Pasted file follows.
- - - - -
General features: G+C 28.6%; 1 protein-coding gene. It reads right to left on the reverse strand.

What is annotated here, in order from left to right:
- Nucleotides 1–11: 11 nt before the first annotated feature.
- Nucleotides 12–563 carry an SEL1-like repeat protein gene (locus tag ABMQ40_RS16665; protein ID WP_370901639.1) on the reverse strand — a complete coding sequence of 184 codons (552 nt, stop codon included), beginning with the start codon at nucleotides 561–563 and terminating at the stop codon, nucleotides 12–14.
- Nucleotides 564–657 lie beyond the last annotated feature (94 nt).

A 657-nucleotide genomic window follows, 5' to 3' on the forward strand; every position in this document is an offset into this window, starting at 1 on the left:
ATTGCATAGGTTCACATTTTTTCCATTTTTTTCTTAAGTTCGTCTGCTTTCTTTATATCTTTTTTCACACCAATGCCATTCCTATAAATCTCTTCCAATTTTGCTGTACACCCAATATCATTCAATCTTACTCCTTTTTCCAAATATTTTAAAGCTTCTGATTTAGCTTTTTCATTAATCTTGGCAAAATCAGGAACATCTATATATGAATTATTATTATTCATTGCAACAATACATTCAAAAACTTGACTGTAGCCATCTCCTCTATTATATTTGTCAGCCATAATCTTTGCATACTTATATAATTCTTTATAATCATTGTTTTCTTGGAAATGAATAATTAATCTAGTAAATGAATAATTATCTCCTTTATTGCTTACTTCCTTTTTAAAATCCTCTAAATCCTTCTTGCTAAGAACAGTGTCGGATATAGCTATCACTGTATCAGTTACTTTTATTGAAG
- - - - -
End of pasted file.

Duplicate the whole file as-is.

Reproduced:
General features: G+C 28.6%; 1 protein-coding gene. It reads right to left on the reverse strand.

What is annotated here, in order from left to right:
- Nucleotides 1–11: 11 nt before the first annotated feature.
- Nucleotides 12–563 carry an SEL1-like repeat protein gene (locus tag ABMQ40_RS16665; protein ID WP_370901639.1) on the reverse strand — a complete coding sequence of 184 codons (552 nt, stop codon included), beginning with the start codon at nucleotides 561–563 and terminating at the stop codon, nucleotides 12–14.
- Nucleotides 564–657 lie beyond the last annotated feature (94 nt).

A 657-nucleotide genomic window follows, 5' to 3' on the forward strand; every position in this document is an offset into this window, starting at 1 on the left:
ATTGCATAGGTTCACATTTTTTCCATTTTTTTCTTAAGTTCGTCTGCTTTCTTTATATCTTTTTTCACACCAATGCCATTCCTATAAATCTCTTCCAATTTTGCTGTACACCCAATATCATTCAATCTTACTCCTTTTTCCAAATATTTTAAAGCTTCTGATTTAGCTTTTTCATTAATCTTGGCAAAATCAGGAACATCTATATATGAATTATTATTATTCATTGCAACAATACATTCAAAAACTTGACTGTAGCCATCTCCTCTATTATATTTGTCAGCCATAATCTTTGCATACTTATATAATTCTTTATAATCATTGTTTTCTTGGAAATGAATAATTAATCTAGTAAATGAATAATTATCTCCTTTATTGCTTACTTCCTTTTTAAAATCCTCTAAATCCTTCTTGCTAAGAACAGTGTCGGATATAGCTATCACTGTATCAGTTACTTTTATTGAAG